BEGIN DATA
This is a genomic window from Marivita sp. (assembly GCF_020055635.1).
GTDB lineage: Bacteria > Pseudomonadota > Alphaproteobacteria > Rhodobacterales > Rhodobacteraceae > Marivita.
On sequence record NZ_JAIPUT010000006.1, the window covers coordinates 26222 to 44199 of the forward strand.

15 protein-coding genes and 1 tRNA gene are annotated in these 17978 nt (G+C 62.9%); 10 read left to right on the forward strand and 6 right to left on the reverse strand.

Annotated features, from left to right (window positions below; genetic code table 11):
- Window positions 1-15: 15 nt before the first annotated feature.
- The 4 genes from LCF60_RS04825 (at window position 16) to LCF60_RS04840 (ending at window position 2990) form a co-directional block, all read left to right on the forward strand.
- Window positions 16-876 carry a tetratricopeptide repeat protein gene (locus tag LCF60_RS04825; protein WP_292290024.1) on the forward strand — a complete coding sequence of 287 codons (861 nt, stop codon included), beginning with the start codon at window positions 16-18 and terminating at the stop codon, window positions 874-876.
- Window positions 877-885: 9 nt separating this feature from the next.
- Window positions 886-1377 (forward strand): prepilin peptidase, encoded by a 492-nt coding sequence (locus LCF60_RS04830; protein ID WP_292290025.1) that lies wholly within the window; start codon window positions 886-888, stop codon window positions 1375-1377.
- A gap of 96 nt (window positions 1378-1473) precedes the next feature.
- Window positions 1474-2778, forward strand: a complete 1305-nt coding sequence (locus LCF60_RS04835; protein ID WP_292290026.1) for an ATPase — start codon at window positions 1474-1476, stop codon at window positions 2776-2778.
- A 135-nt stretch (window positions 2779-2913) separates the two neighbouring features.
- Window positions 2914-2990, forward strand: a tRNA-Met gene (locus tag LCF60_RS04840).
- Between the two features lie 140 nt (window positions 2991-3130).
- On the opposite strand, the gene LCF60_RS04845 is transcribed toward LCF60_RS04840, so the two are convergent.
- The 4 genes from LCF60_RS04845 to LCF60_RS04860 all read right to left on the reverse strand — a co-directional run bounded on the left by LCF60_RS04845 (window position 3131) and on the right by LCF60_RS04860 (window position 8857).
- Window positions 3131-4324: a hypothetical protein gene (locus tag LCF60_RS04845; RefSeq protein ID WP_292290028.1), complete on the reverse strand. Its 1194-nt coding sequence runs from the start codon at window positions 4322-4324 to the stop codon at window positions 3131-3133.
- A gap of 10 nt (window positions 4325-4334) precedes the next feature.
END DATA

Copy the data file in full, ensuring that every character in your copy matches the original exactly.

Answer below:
This is a genomic window from Marivita sp. (assembly GCF_020055635.1).
GTDB lineage: Bacteria > Pseudomonadota > Alphaproteobacteria > Rhodobacterales > Rhodobacteraceae > Marivita.
On sequence record NZ_JAIPUT010000006.1, the window covers coordinates 26222 to 44199 of the forward strand.

15 protein-coding genes and 1 tRNA gene are annotated in these 17978 nt (G+C 62.9%); 10 read left to right on the forward strand and 6 right to left on the reverse strand.

Annotated features, from left to right (window positions below; genetic code table 11):
- Window positions 1-15: 15 nt before the first annotated feature.
- The 4 genes from LCF60_RS04825 (at window position 16) to LCF60_RS04840 (ending at window position 2990) form a co-directional block, all read left to right on the forward strand.
- Window positions 16-876 carry a tetratricopeptide repeat protein gene (locus tag LCF60_RS04825; protein WP_292290024.1) on the forward strand — a complete coding sequence of 287 codons (861 nt, stop codon included), beginning with the start codon at window positions 16-18 and terminating at the stop codon, window positions 874-876.
- Window positions 877-885: 9 nt separating this feature from the next.
- Window positions 886-1377 (forward strand): prepilin peptidase, encoded by a 492-nt coding sequence (locus LCF60_RS04830; protein ID WP_292290025.1) that lies wholly within the window; start codon window positions 886-888, stop codon window positions 1375-1377.
- A gap of 96 nt (window positions 1378-1473) precedes the next feature.
- Window positions 1474-2778, forward strand: a complete 1305-nt coding sequence (locus LCF60_RS04835; protein ID WP_292290026.1) for an ATPase — start codon at window positions 1474-1476, stop codon at window positions 2776-2778.
- A 135-nt stretch (window positions 2779-2913) separates the two neighbouring features.
- Window positions 2914-2990, forward strand: a tRNA-Met gene (locus tag LCF60_RS04840).
- Between the two features lie 140 nt (window positions 2991-3130).
- On the opposite strand, the gene LCF60_RS04845 is transcribed toward LCF60_RS04840, so the two are convergent.
- The 4 genes from LCF60_RS04845 to LCF60_RS04860 all read right to left on the reverse strand — a co-directional run bounded on the left by LCF60_RS04845 (window position 3131) and on the right by LCF60_RS04860 (window position 8857).
- Window positions 3131-4324: a hypothetical protein gene (locus tag LCF60_RS04845; RefSeq protein ID WP_292290028.1), complete on the reverse strand. Its 1194-nt coding sequence runs from the start codon at window positions 4322-4324 to the stop codon at window positions 3131-3133.
- A gap of 10 nt (window positions 4325-4334) precedes the next feature.